“This week-end more than 20 people were injured by Moroccan police as they protested peacefully against the EU’s plans to fish in Western Sahara. Videos of Saharawis being beaten while shouting slogans against the EU plans are now all over the internet. These Saharawis have a right to be heard. A people’s right to self-determination is explicitly carved out in Article 1 of the UN Charter. Today, on the International Day of Human Rights, the European Parliament will decide whether or not to ignore that right for the people of Western Sahara through a controversial fisheries agreement. Do Human Rights and international peace mean anything for the EU when the Union’s own short-term interests are at stake?
It is not strange that the Saharawi people are boiling over with frustration against the EU. The proposed EU fisheries agreement with Morocco is undermining the UN efforts to make Morocco enter into serious peace talks. Such fisheries will not take place in Moroccan waters, as both the protocol and several parliamentarians claim, but in waters that are not considered internationally as Moroccan. No state in the world recognizes the waters off Western Sahara as part of Morocco. The territory is treated as a colony by the UN General Assembly, and parts of it are under illegal Moroccan occupation. The Saharawis that speak out are brave. Opponents of the international business in the territory were this year sentenced to lifetime in jail by Moroccan military courts. Organisations are not allowed.
Back in 2011, the European Parliament rejected the previous such fisheries agreement. Their main objection was one of respect of international law. With regard to that imperative concern, this new proposed agreement is no better than the previous. That is why the Saharawis now take to the streets.
Concerns over international law divided the European Council on the issue, as late as this autumn. “Under all circumstances I would have thought that it was obvious that an agreement of this kind that does not make a distinction between the waters adjacent to Western Sahara and the waters adjacent to the territory of Morocco would violate international law”, stated the former UN Legal Counsel on the previous fisheries agreement, which covered the exact same waters. The Legal Counsel is the most authoritative voice on the matter: it was he who wrote a key legal opinion to the UN Security Council on a similar matter in 2002.
Fisheries Commissioner Maria Damanaki once tried to push through an exclusion of Western Sahara from the application of this agreement, but this was later rejected by Spanish interests. According to international law, if such activities are to take place in Western Sahara, the absolute minimum would be that wishes of the people of the territory be taken into account. But the Saharawis have not consented. During the negotiations, dozens of Saharawi civil society groups, illegal according to Morocco off course, have specifically asked that the fish pact should not cover their waters. The Western Sahara liberation movement, party to the peace talks, has objected fiercely. Yet, none of them were included in the EU fish talks.
In addition to failing the test on respecting their right to be heard, the agreement does not benefit them. The defenders of the agreement miss the point of who is supposed to benefit: it is the people of the territory, not Morocco, nor the EU. This is underlined by both the UN opinion in 2002 and the 2009 European Parliament legal opinion. The ‘people’ is different from the ‘population’. The first is a term used in key UN conventions referring to those with right to self-determination. It is the people of such territory that have the right to vote. The people of Western Sahara have been identified through the UN identification process in the 90s. Among those, are 10.000 Saharawis who last week lined up in the refugee camps in Algeria to protest the EU’s plans. The ‘population’ – a term which the defenders of the agreement use – is something else. Half the people of Western Sahara live as refugees, having fled from the occupation. The ‘population’ of the territory consists mostly of Moroccans. There are more settlers than ‘people’ in Western Sahara today. There are even more armed forces than ‘people’. Of course such an agreement could be interpreted to benefit the population – one can just ask the Moroccan government. The problem is that the use of ‘population’ is flawed – the Moroccan government does not speak in name of the people of the territory.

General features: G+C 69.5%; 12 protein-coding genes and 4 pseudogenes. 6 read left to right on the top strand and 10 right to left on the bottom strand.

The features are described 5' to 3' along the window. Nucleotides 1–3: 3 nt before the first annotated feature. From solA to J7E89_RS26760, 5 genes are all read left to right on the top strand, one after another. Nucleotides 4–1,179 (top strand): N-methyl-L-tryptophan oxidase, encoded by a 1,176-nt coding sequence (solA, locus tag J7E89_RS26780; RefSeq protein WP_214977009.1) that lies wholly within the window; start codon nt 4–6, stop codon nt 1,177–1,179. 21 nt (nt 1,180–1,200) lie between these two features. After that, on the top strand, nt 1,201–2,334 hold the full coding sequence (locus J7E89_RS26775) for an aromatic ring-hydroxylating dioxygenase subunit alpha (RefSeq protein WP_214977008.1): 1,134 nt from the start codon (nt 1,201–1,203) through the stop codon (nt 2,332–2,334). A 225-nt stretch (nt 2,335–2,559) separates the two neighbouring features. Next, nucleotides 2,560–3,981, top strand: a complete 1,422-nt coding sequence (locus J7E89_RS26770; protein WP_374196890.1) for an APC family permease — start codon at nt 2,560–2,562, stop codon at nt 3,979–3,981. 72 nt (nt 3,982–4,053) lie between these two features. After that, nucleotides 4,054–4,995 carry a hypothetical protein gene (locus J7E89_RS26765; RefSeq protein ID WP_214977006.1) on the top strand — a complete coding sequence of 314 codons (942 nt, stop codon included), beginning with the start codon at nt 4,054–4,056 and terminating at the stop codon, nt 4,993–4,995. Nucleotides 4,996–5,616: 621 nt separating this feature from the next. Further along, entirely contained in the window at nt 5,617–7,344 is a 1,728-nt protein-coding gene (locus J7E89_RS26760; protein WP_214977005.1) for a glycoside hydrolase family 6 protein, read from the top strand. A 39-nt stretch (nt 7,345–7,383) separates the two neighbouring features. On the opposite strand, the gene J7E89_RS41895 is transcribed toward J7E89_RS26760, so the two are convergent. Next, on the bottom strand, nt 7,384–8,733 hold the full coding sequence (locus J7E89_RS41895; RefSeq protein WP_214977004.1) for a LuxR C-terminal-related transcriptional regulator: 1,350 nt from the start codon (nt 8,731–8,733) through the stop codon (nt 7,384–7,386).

Several states have voiced concern over business in Western Sahara. The former UN legal chief and several governments, such as Norway, clearly state that such activity undermines the UN peace efforts. This was also stated in a letter from the President of the Pan-African Parliament to the President of the European Parliament last week. They are right. What interest would Morocco have in serious UN peace talks as long as they can partner with the EU in Western Sahara? The Moroccan government has itself stated that EU fisheries is of political, not financial importance.
This fisheries agreement is mostly Spain’s agreement. Most of the licenses go to the massive Spanish fishing fleet. If the EU choses to ignore international law and Human Rights, of consideration for its short term interests, it has a cost. Not only for the reputation of the EU as a defender of such principle, but also for the people and stability.
Does the EU care about those people’s rights? What message would it send the frustrated Saharawi’s if the EU choses to look away from their rights? What message does it send to the violators, in Morocco or elsewhere?
The EU must be careful that its potential undermining and ignoring of international law in trade agreements with Morocco today not only has consequences for the people of Western Sahara, but also how the EU is perceived as a proponent of such principles. One cannot be a selective defender of law.”